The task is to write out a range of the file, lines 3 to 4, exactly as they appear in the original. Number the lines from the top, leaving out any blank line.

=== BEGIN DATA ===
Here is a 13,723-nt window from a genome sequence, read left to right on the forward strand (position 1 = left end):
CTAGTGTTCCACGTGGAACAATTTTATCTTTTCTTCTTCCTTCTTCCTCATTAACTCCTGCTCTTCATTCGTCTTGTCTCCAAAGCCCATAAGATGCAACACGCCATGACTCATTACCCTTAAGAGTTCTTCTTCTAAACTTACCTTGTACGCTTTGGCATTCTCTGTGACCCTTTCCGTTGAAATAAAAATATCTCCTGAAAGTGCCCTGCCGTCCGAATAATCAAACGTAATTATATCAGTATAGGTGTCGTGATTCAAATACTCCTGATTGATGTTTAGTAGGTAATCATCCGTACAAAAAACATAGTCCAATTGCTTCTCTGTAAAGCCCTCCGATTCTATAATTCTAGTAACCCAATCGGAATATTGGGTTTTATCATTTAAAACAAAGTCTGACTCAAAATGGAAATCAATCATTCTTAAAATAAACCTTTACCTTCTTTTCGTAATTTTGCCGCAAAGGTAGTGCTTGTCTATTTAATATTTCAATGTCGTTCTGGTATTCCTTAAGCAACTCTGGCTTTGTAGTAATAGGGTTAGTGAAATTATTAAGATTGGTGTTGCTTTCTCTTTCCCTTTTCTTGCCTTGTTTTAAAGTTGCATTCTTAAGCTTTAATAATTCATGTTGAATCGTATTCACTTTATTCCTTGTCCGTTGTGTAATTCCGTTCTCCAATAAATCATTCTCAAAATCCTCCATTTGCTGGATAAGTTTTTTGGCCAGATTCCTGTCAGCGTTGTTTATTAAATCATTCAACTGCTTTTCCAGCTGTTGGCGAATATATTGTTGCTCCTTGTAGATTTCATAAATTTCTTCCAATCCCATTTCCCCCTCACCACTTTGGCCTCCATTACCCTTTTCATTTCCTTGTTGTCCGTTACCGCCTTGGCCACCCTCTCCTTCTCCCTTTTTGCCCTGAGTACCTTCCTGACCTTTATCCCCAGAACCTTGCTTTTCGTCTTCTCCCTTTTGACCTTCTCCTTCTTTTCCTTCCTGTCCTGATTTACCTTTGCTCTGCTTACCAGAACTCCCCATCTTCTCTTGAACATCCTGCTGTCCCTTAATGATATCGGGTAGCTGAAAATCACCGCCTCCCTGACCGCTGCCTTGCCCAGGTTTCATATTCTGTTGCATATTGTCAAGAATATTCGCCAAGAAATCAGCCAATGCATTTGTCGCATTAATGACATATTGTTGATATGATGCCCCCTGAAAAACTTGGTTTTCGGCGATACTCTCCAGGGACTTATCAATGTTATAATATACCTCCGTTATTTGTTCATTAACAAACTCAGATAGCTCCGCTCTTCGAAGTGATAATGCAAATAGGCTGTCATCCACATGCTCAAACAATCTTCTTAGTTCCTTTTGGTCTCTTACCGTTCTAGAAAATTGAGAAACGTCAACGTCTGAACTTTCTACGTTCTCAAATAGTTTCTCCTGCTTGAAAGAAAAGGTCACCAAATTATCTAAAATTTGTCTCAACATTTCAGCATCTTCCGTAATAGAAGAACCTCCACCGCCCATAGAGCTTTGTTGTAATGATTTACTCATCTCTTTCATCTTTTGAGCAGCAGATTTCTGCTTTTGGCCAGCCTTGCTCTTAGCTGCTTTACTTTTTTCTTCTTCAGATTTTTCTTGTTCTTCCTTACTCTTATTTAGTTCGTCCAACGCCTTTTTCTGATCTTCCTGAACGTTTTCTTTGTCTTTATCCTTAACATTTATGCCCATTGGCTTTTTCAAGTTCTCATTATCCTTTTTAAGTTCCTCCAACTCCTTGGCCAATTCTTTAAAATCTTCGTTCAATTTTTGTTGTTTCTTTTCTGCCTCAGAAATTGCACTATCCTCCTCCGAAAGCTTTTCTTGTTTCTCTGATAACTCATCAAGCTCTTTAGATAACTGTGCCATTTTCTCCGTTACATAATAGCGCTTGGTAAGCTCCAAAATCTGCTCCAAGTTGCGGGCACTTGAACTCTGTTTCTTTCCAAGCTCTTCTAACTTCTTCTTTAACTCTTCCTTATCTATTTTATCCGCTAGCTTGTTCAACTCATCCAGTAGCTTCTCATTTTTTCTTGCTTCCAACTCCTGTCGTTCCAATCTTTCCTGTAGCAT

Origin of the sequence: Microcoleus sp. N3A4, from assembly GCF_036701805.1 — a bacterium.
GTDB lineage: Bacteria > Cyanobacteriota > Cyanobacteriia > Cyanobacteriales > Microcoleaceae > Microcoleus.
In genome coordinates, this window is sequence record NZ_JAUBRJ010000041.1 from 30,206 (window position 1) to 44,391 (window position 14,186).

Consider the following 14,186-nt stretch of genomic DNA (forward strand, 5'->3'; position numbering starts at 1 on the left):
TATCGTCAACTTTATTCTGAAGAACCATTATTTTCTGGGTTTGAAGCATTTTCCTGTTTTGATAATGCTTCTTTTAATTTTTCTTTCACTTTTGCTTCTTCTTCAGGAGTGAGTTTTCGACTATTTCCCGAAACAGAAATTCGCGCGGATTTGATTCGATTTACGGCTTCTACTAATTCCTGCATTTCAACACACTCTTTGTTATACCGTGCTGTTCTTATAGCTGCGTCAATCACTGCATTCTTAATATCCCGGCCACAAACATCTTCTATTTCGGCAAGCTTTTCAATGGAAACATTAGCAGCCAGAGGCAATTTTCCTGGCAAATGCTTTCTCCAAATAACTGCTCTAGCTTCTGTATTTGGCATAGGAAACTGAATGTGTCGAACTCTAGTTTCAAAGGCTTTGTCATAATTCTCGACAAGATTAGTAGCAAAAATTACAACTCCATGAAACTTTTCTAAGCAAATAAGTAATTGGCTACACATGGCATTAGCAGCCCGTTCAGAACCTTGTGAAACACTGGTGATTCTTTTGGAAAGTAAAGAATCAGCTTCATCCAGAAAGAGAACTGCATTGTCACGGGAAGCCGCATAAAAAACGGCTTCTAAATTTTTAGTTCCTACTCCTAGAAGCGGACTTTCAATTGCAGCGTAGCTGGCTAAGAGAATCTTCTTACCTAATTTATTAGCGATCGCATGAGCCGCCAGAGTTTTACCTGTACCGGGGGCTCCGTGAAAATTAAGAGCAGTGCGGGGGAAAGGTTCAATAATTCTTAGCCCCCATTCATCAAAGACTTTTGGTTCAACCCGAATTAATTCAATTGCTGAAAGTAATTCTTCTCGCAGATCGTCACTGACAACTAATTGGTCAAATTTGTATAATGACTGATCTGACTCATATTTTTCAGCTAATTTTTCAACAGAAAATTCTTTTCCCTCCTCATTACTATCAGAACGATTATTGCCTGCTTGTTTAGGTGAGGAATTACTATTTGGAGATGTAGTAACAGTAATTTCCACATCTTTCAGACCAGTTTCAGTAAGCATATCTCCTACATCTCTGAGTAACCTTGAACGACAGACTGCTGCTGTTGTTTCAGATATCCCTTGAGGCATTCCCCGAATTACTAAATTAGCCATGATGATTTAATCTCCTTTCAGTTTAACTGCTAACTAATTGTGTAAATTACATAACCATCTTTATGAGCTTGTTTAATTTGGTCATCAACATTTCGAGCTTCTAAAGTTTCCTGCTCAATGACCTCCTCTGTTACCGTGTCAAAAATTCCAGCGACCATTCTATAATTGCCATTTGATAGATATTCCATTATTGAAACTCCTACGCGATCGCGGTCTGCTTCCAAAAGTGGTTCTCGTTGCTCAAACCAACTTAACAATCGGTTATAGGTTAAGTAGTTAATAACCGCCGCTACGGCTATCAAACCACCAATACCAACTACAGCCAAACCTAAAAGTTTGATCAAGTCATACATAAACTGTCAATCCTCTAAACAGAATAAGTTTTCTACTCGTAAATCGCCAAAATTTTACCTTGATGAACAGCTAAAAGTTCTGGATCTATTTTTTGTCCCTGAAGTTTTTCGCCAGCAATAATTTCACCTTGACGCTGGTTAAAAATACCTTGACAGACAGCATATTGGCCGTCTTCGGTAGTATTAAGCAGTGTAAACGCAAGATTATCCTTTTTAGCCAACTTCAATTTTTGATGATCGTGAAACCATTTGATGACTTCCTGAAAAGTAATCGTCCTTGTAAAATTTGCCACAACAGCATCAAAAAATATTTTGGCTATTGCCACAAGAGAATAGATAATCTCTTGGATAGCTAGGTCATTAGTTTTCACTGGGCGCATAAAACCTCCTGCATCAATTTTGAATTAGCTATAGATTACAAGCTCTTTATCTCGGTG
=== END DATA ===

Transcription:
Origin of the sequence: Microcoleus sp. N3A4, from assembly GCF_036701805.1 — a bacterium.
GTDB lineage: Bacteria > Cyanobacteriota > Cyanobacteriia > Cyanobacteriales > Microcoleaceae > Microcoleus.